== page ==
But conventions can be a scary and overwhelming experience for just one person. If you’ve ever attended a similar event, you’ve seen the crowds gather and how large they get, simply queueing for hours to meet their fave.
Riyadh admits to feeling this, as well as a heavy dose of imposter syndrome. “You feel like you shouldn’t be there – ‘what have I done to deserve such love and such support?’,” he ponders. “When I speak to any of these people they’re just as funny, intelligent and engaging [as most YouTubers] and I just think that I’m very very lucky.”
Nevertheless this doesn’t deter Riyadh: he has a determination to leave everyone he meets feeling uplifted. Noting his own experiences, he admits disappointment when meeting some of his own idols. “I’m terrified of a young person – who has found a safe space in my videos – meeting me and not getting what they expect so I make sure I’m mentally ready,” he says. “I swear, I hug them, I laugh with them, I hug their mother or their father and it’s just a big ol’ lovin’! It’s just otherworldly.”
There’s one US-based viewer that Riyadh always remembers: “Emily has the most amazing beautiful smile and she talks to me like she’s my best friend.”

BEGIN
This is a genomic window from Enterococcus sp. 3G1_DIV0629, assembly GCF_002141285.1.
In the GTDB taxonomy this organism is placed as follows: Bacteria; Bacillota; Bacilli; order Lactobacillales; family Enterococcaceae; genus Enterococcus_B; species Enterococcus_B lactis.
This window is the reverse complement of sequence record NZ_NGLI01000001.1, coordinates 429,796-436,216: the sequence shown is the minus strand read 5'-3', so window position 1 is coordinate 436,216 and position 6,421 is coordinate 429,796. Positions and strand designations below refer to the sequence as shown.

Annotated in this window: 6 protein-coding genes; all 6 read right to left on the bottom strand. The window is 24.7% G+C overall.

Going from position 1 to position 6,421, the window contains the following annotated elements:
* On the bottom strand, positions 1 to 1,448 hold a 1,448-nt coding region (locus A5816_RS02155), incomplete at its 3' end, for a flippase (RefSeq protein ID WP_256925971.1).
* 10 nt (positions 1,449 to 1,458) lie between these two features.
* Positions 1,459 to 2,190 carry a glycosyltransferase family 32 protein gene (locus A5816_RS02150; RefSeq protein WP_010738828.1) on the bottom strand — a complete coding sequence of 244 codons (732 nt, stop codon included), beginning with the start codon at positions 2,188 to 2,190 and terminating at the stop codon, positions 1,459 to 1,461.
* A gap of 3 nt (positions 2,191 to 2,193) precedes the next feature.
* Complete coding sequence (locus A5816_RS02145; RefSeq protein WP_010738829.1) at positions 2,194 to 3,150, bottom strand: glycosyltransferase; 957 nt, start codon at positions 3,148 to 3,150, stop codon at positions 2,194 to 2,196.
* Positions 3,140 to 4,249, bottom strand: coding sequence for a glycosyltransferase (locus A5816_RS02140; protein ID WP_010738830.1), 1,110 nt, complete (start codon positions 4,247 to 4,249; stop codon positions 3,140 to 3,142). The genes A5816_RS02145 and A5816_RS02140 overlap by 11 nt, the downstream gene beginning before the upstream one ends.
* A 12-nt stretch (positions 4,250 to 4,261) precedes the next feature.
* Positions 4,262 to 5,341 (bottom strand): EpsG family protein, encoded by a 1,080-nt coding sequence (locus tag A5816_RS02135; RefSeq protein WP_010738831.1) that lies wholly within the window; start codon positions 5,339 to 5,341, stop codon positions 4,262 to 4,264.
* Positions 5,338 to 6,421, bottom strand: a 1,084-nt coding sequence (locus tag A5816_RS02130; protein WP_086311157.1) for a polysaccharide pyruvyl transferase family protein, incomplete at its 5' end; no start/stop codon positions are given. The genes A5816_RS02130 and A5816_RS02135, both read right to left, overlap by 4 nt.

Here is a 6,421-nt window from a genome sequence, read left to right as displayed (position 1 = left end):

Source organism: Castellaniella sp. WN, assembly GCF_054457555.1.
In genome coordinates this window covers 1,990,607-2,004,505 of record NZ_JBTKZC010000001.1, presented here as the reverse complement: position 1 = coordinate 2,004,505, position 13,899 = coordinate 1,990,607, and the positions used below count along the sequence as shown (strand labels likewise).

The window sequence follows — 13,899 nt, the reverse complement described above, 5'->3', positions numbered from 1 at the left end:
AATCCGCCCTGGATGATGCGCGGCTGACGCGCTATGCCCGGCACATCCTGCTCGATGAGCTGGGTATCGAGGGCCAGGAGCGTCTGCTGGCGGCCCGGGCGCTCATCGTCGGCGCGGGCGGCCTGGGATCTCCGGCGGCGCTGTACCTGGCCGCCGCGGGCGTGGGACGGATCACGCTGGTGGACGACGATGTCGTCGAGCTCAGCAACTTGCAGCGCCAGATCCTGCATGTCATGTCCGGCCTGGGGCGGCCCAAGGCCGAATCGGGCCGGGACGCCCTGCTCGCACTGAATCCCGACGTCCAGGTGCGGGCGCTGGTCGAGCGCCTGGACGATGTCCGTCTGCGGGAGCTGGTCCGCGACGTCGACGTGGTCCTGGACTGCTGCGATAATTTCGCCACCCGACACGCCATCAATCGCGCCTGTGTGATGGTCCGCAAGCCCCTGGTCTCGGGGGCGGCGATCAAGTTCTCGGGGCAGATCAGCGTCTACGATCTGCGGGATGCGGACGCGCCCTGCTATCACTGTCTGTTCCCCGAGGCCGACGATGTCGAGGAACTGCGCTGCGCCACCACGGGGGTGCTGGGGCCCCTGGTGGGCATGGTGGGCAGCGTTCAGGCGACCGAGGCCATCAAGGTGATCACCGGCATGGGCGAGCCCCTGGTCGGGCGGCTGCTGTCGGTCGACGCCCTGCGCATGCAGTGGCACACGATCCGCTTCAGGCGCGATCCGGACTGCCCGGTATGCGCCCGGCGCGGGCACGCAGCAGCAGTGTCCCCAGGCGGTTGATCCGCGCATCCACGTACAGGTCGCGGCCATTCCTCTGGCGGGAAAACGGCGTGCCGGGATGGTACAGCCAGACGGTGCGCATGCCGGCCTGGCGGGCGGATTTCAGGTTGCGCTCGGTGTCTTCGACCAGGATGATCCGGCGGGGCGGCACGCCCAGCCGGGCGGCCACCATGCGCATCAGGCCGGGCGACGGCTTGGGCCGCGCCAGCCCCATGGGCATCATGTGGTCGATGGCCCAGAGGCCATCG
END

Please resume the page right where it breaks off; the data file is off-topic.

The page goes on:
“If you don’t check yourself, you’re gonna wreck yourself”
Recently, Emily’s mother started attending meet-and-greets, who revealed to Riyadh that she’d been suffering from cancer. To help lift their spirits through difficult times, she and her daughter had watched his videos. “They’ve invited me to their house in Las Vegas any time for dinner, they chat to me every few days online and it’s just – I’m just very thankful.” (The mother is now cancer-free).
With such a close relationship with his viewers, we asked for his thoughts on the debate surrounding the creator/viewer divide. Many feel an increasing separation from the creators they watch and an overall fracturing within the YouTube community.
“I think when someone goes on YouTube to create videos and finds a degree of fame online there’s a very very high chance that if you don’t check yourself, you’re gonna wreck yourself,” says Riyadh. “You’re going to allow your ego to take hold of you and you begin to not live in the real world, but in this online YouTube bubble where – through not much fault of your own – you begin to believe that you are better than others, that you have some divine calling.”